The universe appears to be a complicated place, and we don’t have any direct evidence for why or how some of those complications came to be the way they are. For that matter, we don’t have any direct evidence for whether they even could have been anything other than what they are. We can’t see (at least, not yet) what determines the gravitational constant, for example. But to infer a designer as the answer doesn’t simplify the problem in any real sense. It just hides the complexity behind a wall of possibly unwarranted assumptions. 

Wednesday, February 22, 2017

Are You Touched by the Babies in the Womb?

            Have you ever seen the following script?

Two twins were talking in the womb:
Tell me, do you believe in life after birth?
Of course. After birth comes life. Perhaps we are here to prepare for what comes after birth.
Forget it! After birth there is nothing! From there, no one has returned! And besides, what would it look like?
I do not know exactly, but I feel that there are lights everywhere … Perhaps we walk on our own feet, and eat with our mouth.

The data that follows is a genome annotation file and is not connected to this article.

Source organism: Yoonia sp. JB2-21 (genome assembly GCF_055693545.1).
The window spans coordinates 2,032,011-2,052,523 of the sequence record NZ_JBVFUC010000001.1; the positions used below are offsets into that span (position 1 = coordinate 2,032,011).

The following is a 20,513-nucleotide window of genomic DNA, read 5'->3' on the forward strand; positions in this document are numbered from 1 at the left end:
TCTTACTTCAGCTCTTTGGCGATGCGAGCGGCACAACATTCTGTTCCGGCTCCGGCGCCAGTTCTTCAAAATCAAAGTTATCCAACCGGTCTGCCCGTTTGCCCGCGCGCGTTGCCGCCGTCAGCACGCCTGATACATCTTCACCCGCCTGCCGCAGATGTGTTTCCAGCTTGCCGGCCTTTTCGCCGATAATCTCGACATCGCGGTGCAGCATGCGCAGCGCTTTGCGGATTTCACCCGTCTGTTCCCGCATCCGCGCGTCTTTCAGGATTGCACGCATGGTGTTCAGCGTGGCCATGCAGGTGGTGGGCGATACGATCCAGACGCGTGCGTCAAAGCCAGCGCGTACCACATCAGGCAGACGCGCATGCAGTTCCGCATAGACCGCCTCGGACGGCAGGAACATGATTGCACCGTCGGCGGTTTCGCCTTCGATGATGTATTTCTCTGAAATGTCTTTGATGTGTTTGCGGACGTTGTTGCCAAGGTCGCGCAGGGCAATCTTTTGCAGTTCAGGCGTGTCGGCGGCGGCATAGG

This is utterly stupid! Walking isn’t possible! And how can we eat with that ridiculous mouth? Can’t you see the umbilical cord? And for that matter, think about it for a second: postnatal life isn’t possible because the cord is too short.
Yes, but I think there is definitely something, just in a different way than what we call life.
You’re stupid. Birth is the end of life and that’s it.
Look, I do not know exactly what will happen, but Mother will help us…
The Mother? Do you believe in the Mother? !
Do not be ridiculous! Have you seen the Mother anywhere? Has anyone seen her at all?
No, but she is all around us. We live within her. And certainly, it is thanks to her that we exist.
Well, now leave me alone with this stupidity, right? I’ll believe in Mother when I see her.
You cannot see her, but if you’re quiet, you can hear her song, you can feel her love. If you’re quiet, you can feel her caress and you will feel her protective hands.

            This was making its rounds a little while back in social media circles, accompanied by gushing comments about how beautiful it is. And it was kind of aggravating to me, because from my perspective it’s ugly and dishonest. Let me explain why.